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WE HIT TURBULENCE
Go home, US markets, you’re drunk.
Yesterday major indices were more of a hot mess than David Zervos’ relationship. At one point the Dow was down as much as 600 points before closing roughly flat, and the S&P and Nasdaq saw similarly violent volatility.
Unsurprisingly, gold and government debt were a hot commodity. In fact, gold prices topped $1.5k per troy ounce for the first time in nearly six years. *Heads to local pawn shop with gold family heirloom*
The 10-year Treasury yield fell briefly below 1.6% during the rollercoaster of a day, a level not seen since 2016, before stabilizing around 1.7% as the harrowing session drew to an end.
So why is all of this happening?
Welp, it probably has something to do with the fact that the smartest guys in the room are all ¯\_(ツ)_/¯ about what to make of the most recent trade war developments. The latest provocations point towards a war of attrition with a chance of prolonged economic downturn.
FedEx is cutting ties with Amazon … kind of. On Wednesday, the shipping firm best known for stranding Tom Hanks on a desert island announced that it is ending its contract to deliver Amazon packages via its ground service.
The current contract expires at the end of August, and will not be renewed. The move comes after FedEx stopped carrying Jeffrey Commerce’s airmail back in June.
Well, FedEx doesn’t take kindly to competition, it appears. Tensions between the companies escalated as of late, especially after Amazon started expanding its own ground delivery services, leased cargo planes, and began funding local delivery drivers.
When one door closes, climb through a window
While FedEx has distanced itself from one of the largest e-retailers in the US, it’s also opened some new doors. FedEx is embracing e-comm competitors looking to take a bite out of Amazon’s US market share.
For what it’s worth, Amazon delivered 45% of its own orders in July and used UPS and the USPS for the rest of them. Did you really think Jeff Bezos didn’t have a backup plan?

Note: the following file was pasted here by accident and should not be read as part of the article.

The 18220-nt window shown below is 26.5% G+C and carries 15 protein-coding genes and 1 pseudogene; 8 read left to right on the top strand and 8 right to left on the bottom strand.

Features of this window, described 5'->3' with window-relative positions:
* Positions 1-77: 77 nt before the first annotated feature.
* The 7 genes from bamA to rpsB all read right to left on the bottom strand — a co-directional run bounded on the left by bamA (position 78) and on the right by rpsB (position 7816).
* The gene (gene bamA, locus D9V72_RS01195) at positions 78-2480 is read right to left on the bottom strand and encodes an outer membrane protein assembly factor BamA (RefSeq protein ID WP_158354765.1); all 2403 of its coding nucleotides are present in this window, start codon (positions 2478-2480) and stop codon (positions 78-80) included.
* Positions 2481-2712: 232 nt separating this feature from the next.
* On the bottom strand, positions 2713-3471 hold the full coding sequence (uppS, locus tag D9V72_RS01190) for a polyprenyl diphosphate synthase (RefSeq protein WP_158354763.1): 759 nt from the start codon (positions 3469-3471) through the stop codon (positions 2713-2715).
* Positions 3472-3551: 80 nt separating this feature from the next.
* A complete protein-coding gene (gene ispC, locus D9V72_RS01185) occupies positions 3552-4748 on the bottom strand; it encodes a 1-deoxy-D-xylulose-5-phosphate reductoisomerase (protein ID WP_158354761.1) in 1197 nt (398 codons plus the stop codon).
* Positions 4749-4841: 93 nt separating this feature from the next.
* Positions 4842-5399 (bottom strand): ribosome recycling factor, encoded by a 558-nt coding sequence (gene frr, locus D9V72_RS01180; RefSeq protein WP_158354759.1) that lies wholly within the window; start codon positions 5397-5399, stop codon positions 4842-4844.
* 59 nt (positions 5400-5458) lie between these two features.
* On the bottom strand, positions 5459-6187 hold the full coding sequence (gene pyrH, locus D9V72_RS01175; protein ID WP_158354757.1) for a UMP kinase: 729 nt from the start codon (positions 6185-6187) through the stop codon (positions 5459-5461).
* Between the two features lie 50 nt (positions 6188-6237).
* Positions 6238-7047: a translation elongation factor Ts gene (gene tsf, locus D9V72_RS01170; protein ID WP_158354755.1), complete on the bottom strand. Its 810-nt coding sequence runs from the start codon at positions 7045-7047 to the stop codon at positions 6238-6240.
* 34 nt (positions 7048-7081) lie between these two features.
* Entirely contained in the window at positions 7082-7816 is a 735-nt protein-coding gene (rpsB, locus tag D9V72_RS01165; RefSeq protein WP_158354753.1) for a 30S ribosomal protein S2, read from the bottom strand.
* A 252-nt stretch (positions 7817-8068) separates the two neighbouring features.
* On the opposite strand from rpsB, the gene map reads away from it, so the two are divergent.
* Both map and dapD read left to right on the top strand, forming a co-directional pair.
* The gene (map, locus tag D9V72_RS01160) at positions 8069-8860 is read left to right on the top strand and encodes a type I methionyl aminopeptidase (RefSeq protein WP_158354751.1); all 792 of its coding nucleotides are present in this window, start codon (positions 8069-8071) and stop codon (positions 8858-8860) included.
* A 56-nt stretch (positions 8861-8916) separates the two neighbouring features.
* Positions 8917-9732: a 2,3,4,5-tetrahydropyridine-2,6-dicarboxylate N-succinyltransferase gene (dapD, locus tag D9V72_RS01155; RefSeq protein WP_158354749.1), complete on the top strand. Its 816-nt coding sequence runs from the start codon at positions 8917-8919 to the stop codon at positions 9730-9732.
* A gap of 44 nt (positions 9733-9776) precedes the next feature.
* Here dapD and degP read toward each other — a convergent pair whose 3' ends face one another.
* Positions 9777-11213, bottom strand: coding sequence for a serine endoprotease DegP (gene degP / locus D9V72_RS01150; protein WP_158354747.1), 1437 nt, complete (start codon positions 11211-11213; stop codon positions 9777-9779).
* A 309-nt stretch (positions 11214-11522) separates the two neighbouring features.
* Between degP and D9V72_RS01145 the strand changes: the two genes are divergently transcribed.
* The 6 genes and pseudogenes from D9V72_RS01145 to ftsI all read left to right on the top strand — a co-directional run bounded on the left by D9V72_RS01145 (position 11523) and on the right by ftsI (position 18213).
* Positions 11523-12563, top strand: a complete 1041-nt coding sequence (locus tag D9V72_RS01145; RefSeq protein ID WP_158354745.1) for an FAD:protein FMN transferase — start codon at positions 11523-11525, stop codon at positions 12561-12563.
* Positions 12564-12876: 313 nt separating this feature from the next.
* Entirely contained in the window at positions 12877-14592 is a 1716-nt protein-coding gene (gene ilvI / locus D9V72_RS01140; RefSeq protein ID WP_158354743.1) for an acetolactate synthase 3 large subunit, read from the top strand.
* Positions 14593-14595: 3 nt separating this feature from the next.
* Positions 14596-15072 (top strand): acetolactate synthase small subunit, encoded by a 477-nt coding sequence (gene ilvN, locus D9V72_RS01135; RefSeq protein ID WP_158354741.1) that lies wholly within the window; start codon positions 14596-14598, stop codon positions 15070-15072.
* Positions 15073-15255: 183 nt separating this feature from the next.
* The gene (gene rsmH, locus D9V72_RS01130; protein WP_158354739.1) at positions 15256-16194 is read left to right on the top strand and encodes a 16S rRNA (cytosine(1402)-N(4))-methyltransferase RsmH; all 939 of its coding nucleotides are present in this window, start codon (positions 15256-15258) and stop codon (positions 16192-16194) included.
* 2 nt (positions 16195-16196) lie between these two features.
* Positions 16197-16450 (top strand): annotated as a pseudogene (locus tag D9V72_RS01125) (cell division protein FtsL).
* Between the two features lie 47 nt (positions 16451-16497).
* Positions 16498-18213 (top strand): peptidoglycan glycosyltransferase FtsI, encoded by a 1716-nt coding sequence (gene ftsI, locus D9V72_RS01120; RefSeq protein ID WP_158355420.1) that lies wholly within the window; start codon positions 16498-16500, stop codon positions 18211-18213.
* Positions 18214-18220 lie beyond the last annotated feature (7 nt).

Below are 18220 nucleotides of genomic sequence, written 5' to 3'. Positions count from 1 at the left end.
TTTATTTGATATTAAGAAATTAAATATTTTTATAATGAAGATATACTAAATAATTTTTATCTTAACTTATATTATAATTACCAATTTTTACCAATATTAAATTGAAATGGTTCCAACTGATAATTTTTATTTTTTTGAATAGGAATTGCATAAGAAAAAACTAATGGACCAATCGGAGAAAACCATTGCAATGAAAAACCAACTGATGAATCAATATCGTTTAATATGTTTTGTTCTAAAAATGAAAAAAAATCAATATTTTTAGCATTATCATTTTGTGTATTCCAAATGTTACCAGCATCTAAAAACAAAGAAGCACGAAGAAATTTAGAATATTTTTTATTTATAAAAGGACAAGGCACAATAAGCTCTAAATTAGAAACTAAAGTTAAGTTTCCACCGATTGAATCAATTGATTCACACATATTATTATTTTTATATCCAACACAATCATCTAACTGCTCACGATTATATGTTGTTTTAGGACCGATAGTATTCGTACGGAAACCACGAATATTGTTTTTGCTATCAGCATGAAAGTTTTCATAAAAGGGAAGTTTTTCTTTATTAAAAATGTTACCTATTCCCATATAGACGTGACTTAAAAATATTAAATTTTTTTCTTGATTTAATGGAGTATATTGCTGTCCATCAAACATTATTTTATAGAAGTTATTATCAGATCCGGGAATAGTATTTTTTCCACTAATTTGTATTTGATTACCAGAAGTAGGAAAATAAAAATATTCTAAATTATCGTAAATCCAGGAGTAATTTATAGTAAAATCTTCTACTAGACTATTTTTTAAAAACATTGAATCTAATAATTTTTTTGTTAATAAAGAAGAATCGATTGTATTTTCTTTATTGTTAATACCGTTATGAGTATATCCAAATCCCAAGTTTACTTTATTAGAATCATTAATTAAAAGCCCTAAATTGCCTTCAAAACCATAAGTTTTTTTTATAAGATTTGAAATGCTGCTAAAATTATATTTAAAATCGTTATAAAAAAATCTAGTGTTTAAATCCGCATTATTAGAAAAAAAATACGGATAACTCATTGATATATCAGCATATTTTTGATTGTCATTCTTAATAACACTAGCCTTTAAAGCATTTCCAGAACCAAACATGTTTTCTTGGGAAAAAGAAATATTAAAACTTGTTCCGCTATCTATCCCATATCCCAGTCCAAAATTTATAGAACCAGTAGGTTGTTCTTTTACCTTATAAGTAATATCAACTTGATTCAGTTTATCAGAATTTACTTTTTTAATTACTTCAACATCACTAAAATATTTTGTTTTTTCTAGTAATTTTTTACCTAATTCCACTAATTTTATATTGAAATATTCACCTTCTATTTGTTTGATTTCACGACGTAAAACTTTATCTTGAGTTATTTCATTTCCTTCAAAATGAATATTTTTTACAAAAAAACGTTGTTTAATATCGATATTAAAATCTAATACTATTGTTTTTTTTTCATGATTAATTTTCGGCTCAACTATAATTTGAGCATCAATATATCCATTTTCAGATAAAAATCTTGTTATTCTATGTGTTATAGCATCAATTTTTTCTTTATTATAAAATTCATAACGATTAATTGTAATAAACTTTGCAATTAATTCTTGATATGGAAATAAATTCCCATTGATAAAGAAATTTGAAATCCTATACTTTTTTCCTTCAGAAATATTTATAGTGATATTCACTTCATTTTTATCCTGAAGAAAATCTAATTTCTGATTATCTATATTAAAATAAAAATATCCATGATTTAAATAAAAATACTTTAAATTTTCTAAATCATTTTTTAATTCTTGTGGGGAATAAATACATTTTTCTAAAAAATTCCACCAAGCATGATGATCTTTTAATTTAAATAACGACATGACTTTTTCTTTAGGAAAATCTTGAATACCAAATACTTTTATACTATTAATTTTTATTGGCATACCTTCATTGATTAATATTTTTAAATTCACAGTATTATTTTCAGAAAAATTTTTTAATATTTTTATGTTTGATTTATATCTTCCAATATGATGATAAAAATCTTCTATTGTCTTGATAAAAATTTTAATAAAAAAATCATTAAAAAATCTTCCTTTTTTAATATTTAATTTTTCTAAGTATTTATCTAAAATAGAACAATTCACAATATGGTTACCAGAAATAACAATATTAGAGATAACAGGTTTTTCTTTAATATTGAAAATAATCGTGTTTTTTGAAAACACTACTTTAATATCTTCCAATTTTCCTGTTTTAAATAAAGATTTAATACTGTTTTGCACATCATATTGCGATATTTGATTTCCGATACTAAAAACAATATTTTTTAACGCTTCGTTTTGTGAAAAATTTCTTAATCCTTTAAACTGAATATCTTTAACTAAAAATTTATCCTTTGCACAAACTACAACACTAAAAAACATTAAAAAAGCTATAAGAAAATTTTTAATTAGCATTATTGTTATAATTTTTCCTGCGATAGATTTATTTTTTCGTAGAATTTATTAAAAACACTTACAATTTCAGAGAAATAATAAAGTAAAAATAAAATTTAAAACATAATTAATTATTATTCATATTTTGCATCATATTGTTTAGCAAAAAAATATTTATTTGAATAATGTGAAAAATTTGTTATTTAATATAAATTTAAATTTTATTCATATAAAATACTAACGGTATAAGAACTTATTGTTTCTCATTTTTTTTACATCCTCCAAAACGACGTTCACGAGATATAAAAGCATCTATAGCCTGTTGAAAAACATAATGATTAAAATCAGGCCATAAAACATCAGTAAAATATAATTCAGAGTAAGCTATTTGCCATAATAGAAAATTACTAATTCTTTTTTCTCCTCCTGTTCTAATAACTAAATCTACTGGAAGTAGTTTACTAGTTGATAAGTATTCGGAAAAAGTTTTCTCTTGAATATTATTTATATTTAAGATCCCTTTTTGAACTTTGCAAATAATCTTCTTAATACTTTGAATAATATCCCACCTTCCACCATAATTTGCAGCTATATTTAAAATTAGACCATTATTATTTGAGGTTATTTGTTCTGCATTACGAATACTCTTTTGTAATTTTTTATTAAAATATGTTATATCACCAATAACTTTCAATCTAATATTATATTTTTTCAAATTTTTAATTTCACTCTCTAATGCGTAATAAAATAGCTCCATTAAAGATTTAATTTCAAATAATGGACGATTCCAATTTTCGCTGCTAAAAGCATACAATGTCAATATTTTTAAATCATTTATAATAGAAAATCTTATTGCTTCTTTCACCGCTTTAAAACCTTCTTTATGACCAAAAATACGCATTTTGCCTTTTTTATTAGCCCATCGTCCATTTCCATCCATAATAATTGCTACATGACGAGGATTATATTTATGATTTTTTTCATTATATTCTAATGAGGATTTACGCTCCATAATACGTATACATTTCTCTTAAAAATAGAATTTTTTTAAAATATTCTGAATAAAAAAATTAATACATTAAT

On the news, FedEx shares fell 1.6%.
IT’S A MATCH
Match shares popped roughly 27% yesterday following the release of the company’s Q2 results. Earnings came in at 43 cents per share, beating estimates of 40 cents.
And unless Karen in accounting is transposing numbers again, revenue came in at $498M compared to $489M in the second quarter of last year.
Plus the company raised full-year guidance … presumably driven by the expectation that society will become completely incapable of courting partners in-person during the back half of 2019.
But the main driver behind the pop in the stock was Tinder, which reported 5.2M average subscribers searching for strange during the quarter, compared to just 1.5M a year ago.
The go-to app of ‘hot singles in your area’ also rolled out fresh new features such as Read Receipts and Super Boost, and expanded to Southeast Asia and South America via the Android app ‘Tinder lite’ … because apparently, those two regions need to ease into the “socially acceptable Backpage.”
You down with IAC?
Sell high. Rumor has it that IAC, which owns 80% of Match, is exploring a spinoff of the Netflix and chill facilitator. CEO Joey Levin remarked that it could spin off Match in the coming months.
IN OTHER NEWS
- Lyft raised its sales outlook for the remainder of the year and noted a decrease in costs as well, resulting in a smaller annual loss than anticipated. Wait, what? Shares of the stock spiked 11% after trading but settled for a 2.5% gain. Lyft cited an end to price wars with its main competitor Uber and fewer discounted rides as the driving force. Massive losses have had investors worried about the outlook of the company but a decrease in the expected loss from $1.1B to only $800M is a step in the right direction. And just think, once Elon Musk figures out autonomous vehicles, the company won’t have to pay drivers at all.
- The White House is moving forward with banning US public agencies from engaging in business with Chinese telecom company Huawei, despite the Asian powerhouse issuing an appeal in court. The Office of Management and Budget issued an interim rule outlining steps to implement the ban immediately with a full rollout by August 13th. Agencies will have a year to fully comply. The accelerated timeline probably has nothing to do with the recent trade war escalation …
- Ad-bod. New York Times’ stock took a nosedive on Wednesday after the company announced that it expects ad revenue to fall short for the upcoming quarter. Digital advertising revenue could decrease in the high single digits, according to the publisher. The news comes on the heels of a solid Q2 for the well-known publication as it has made a concerted effort to increase its online subscription base, which now sits at 4.7M. Net income for Q2 was at $25.2M, up 6.7% from the same period year-over-year.
- Subway is joining the non-meat, meat craze as the franchise home of the Five Dollar Footlong is offering a Beyond Meatball sub sandwich. The offering will be available in 685 stores in the US and Canada. Subway is the latest franchise to add a meat-less option to capitalize on “flexitarian,” eaters who really want to stop getting stuffed in lockers by meat-eaters. The Beyond sub will include parmesan cheese. Sorry for partying vegans.
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